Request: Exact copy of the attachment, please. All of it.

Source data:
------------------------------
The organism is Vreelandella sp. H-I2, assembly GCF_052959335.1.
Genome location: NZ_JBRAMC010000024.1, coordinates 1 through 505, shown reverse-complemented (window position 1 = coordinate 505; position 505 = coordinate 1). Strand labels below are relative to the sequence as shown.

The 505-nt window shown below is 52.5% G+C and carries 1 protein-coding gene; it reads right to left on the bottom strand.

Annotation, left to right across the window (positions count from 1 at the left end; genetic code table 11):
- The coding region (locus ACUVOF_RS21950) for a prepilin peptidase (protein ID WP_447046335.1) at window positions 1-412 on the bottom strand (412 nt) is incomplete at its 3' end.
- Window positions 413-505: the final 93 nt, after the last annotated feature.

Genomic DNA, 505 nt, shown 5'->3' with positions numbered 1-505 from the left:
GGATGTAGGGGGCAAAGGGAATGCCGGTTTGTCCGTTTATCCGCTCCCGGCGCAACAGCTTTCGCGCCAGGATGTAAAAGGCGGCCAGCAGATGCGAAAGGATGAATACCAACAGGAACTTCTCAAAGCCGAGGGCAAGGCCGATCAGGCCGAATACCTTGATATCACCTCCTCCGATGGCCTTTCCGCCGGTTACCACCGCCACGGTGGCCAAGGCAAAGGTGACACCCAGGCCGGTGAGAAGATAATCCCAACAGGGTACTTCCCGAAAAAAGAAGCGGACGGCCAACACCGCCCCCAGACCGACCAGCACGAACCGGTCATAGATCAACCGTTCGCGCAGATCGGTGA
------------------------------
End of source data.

The organism is Vreelandella sp. H-I2, assembly GCF_052959335.1.
Genome location: NZ_JBRAMC010000024.1, coordinates 1 through 505, shown reverse-complemented (window position 1 = coordinate 505; position 505 = coordinate 1). Strand labels below are relative to the sequence as shown.

The 505-nt window shown below is 52.5% G+C and carries 1 protein-coding gene; it reads right to left on the bottom strand.

Annotation, left to right across the window (positions count from 1 at the left end; genetic code table 11):
- The coding region (locus ACUVOF_RS21950) for a prepilin peptidase (protein ID WP_447046335.1) at window positions 1-412 on the bottom strand (412 nt) is incomplete at its 3' end.
- Window positions 413-505: the final 93 nt, after the last annotated feature.

Genomic DNA, 505 nt, shown 5'->3' with positions numbered 1-505 from the left:
GGATGTAGGGGGCAAAGGGAATGCCGGTTTGTCCGTTTATCCGCTCCCGGCGCAACAGCTTTCGCGCCAGGATGTAAAAGGCGGCCAGCAGATGCGAAAGGATGAATACCAACAGGAACTTCTCAAAGCCGAGGGCAAGGCCGATCAGGCCGAATACCTTGATATCACCTCCTCCGATGGCCTTTCCGCCGGTTACCACCGCCACGGTGGCCAAGGCAAAGGTGACACCCAGGCCGGTGAGAAGATAATCCCAACAGGGTACTTCCCGAAAAAAGAAGCGGACGGCCAACACCGCCCCCAGACCGACCAGCACGAACCGGTCATAGATCAACCGTTCGCGCAGATCGGTGA